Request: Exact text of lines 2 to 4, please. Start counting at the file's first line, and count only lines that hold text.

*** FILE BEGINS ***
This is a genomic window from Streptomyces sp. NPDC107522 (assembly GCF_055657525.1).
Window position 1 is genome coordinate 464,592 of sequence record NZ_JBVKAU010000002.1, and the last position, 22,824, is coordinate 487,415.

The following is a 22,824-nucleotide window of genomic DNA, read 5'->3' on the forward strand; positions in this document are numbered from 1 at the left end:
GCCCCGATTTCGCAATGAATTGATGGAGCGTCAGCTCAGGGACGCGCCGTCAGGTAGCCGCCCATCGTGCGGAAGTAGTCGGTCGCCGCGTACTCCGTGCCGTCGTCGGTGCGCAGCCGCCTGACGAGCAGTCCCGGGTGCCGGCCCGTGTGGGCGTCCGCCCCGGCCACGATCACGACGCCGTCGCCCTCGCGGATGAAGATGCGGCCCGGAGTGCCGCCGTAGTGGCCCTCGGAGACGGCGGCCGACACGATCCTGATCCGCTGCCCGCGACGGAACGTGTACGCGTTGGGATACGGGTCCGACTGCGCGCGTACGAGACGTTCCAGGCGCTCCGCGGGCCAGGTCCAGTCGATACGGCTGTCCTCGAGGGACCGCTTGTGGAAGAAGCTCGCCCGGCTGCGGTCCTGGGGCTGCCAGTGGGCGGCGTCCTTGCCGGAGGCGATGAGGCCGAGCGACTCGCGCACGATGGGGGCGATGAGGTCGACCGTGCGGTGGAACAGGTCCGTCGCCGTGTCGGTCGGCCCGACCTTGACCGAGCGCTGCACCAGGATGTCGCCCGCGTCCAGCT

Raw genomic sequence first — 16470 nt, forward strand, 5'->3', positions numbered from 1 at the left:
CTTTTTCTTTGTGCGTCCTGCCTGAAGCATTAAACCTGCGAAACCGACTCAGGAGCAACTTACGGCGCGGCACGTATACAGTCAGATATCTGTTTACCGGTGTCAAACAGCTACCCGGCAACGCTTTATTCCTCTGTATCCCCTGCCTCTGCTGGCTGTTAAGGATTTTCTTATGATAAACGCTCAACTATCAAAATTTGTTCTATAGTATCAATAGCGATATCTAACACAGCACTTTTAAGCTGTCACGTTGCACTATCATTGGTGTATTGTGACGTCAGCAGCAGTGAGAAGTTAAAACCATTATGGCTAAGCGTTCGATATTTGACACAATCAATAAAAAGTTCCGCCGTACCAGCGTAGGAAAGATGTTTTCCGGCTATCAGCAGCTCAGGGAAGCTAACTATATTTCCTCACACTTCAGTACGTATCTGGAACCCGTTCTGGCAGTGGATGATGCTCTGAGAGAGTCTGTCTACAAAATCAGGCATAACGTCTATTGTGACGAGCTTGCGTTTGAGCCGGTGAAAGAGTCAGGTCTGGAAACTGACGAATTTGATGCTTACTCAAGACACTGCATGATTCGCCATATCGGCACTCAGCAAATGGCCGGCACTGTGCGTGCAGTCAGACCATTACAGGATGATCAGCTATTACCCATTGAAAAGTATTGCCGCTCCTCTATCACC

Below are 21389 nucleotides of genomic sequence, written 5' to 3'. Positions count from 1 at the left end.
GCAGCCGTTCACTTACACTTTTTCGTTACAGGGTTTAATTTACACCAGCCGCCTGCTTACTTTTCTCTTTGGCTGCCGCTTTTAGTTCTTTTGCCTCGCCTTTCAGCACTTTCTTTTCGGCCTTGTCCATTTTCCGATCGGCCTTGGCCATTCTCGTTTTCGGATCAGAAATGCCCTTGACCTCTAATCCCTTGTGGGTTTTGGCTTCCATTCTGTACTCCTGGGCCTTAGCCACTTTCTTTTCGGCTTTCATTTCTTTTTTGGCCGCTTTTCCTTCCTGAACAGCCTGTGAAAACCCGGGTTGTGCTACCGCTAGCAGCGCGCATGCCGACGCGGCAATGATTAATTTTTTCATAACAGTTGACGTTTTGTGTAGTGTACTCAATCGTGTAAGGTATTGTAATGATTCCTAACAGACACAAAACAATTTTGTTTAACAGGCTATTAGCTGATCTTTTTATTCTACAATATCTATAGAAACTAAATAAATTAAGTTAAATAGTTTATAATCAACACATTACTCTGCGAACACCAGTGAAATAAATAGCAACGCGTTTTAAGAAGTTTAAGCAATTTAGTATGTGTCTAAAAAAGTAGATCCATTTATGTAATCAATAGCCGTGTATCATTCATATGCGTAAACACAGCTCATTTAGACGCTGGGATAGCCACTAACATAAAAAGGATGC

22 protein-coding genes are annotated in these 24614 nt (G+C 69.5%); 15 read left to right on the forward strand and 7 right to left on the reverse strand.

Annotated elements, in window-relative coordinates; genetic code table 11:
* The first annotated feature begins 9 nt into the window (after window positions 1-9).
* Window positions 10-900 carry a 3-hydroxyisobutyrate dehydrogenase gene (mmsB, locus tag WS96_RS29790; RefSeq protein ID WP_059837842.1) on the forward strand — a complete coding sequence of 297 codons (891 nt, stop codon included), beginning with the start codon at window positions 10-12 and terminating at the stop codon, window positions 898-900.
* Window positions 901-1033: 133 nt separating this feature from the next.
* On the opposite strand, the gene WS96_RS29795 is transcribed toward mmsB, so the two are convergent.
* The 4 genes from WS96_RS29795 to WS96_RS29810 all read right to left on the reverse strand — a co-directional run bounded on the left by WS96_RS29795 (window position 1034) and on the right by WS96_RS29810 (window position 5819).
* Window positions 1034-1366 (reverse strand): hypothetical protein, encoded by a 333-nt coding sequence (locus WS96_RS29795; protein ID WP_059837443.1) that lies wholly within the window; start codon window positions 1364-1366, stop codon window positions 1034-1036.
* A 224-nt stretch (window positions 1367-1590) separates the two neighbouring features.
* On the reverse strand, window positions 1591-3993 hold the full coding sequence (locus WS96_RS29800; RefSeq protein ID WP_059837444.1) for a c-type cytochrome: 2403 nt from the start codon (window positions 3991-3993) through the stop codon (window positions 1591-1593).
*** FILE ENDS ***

Window position 1 is genome coordinate 464,592 of sequence record NZ_JBVKAU010000002.1, and the last position, 22,824, is coordinate 487,415.

The following is a 22,824-nucleotide window of genomic DNA, read 5'->3' on the forward strand; positions in this document are numbered from 1 at the left end:
GCCCCGATTTCGCAATGAATTGATGGAGCGTCAGCTCAGGGACGCGCCGTCAGGTAGCCGCCCATCGTGCGGAAGTAGTCGGTCGCCGCGTACTCCGTGCCGTCGTCGGTGCGCAGCCGCCTGACGAGCAGTCCCGGGTGCCGGCCCGTGTGGGCGTCCGCCCCGGCCACGATCACGACGCCGTCGCCCTCGCGGATGAAGATGCGGCCCGGAGTGCCGCCGTAGTGGCCCTCGGAGACGGCGGCCGACACGATCCTGATCCGCTGCCCGCGACGGAACGTGTACGCGTTGGGATACGGGTCCGACTGCGCGCGTACGAGACGTTCCAGGCGCTCCGCGGGCCAGGTCCAGTCGATACGGCTGTCCTCGAGGGACCGCTTGTGGAAGAAGCTCGCCCGGCTGCGGTCCTGGGGCTGCCAGTGGGCGGCGTCCTTGCCGGAGGCGATGAGGCCGAGCGACTCGCGCACGATGGGGGCGATGAGGTCGACCGTGCGGTGGAACAGGTCCGTCGCCGTGTCGGTCGGCCCGACCTTGACCGAGCGCTGCACCAGGATGTCGCCCGCGTCCAGCT